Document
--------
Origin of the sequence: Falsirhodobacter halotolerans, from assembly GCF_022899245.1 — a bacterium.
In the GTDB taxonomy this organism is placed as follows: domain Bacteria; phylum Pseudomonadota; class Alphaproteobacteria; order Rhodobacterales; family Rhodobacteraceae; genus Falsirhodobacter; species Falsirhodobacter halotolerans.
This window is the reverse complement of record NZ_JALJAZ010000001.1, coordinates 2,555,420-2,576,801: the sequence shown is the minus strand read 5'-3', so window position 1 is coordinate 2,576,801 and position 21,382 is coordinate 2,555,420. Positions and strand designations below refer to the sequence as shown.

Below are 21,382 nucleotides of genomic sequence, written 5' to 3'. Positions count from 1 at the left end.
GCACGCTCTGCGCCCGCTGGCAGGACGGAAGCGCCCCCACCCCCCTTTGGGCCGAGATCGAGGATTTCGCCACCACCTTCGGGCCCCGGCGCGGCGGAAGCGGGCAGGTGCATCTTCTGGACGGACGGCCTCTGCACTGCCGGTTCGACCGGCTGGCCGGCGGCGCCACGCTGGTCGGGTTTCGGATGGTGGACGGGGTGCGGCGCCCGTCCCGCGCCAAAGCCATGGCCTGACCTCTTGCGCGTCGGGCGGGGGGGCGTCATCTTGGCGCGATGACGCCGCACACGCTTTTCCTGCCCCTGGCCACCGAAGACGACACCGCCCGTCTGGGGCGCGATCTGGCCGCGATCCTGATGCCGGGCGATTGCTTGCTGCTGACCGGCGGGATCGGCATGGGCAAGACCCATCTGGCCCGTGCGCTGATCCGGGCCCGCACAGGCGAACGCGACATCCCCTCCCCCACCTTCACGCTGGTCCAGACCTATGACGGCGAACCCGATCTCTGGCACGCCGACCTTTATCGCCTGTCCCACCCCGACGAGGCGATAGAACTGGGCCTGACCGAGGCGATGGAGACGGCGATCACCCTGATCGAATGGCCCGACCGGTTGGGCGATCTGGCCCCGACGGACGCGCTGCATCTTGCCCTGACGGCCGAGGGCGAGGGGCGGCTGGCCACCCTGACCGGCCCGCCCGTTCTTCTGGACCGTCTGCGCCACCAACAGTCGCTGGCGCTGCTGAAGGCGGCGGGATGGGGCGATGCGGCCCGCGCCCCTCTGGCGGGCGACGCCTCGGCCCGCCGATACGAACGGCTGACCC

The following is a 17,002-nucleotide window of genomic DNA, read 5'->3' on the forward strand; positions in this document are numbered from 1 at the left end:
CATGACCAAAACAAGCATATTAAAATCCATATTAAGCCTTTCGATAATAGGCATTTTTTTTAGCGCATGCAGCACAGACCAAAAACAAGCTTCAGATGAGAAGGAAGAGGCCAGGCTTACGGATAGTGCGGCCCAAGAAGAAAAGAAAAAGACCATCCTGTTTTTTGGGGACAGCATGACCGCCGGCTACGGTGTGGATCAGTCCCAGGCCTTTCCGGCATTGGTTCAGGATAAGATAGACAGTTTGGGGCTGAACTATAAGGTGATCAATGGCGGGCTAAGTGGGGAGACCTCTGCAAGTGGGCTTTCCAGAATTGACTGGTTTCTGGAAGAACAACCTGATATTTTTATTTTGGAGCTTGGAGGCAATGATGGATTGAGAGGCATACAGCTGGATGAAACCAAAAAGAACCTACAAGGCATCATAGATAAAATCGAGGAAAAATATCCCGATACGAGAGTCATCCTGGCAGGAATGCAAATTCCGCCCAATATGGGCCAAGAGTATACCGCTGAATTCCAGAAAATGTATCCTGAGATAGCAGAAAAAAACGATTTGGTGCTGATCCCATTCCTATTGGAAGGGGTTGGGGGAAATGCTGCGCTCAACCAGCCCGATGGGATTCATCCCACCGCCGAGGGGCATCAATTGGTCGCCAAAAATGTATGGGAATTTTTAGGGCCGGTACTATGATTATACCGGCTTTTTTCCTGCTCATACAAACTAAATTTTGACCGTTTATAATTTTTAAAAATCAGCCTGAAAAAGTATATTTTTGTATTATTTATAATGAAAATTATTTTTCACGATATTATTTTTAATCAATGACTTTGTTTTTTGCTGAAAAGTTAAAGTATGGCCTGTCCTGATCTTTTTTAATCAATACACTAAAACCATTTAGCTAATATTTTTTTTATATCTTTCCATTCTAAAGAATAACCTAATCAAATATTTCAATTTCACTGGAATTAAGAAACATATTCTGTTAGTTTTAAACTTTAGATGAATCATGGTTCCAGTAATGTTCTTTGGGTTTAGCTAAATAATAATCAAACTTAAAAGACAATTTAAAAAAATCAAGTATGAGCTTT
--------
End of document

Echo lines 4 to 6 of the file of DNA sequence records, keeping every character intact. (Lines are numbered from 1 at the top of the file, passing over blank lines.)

Below are 21,382 nucleotides of genomic sequence, written 5' to 3'. Positions count from 1 at the left end.
GCACGCTCTGCGCCCGCTGGCAGGACGGAAGCGCCCCCACCCCCCTTTGGGCCGAGATCGAGGATTTCGCCACCACCTTCGGGCCCCGGCGCGGCGGAAGCGGGCAGGTGCATCTTCTGGACGGACGGCCTCTGCACTGCCGGTTCGACCGGCTGGCCGGCGGCGCCACGCTGGTCGGGTTTCGGATGGTGGACGGGGTGCGGCGCCCGTCCCGCGCCAAAGCCATGGCCTGACCTCTTGCGCGTCGGGCGGGGGGGCGTCATCTTGGCGCGATGACGCCGCACACGCTTTTCCTGCCCCTGGCCACCGAAGACGACACCGCCCGTCTGGGGCGCGATCTGGCCGCGATCCTGATGCCGGGCGATTGCTTGCTGCTGACCGGCGGGATCGGCATGGGCAAGACCCATCTGGCCCGTGCGCTGATCCGGGCCCGCACAGGCGAACGCGACATCCCCTCCCCCACCTTCACGCTGGTCCAGACCTATGACGGCGAACCCGATCTCTGGCACGCCGACCTTTATCGCCTGTCCCACCCCGACGAGGCGATAGAACTGGGCCTGACCGAGGCGATGGAGACGGCGATCACCCTGATCGAATGGCCCGACCGGTTGGGCGATCTGGCCCCGACGGACGCGCTGCATCTTGCCCTGACGGCCGAGGGCGAGGGGCGGCTGGCCACCCTGACCGGCCCGCCCGTTCTTCTGGACCGTCTGCGCCACCAACAGTCGCTGGCGCTGCTGAAGGCGGCGGGATGGGGCGATGCGGCCCGCGCCCCTCTGGCGGGCGACGCCTCGGCCCGCCGATACGAACGGCTGACCC

The following is a 17,002-nucleotide window of genomic DNA, read 5'->3' on the forward strand; positions in this document are numbered from 1 at the left end: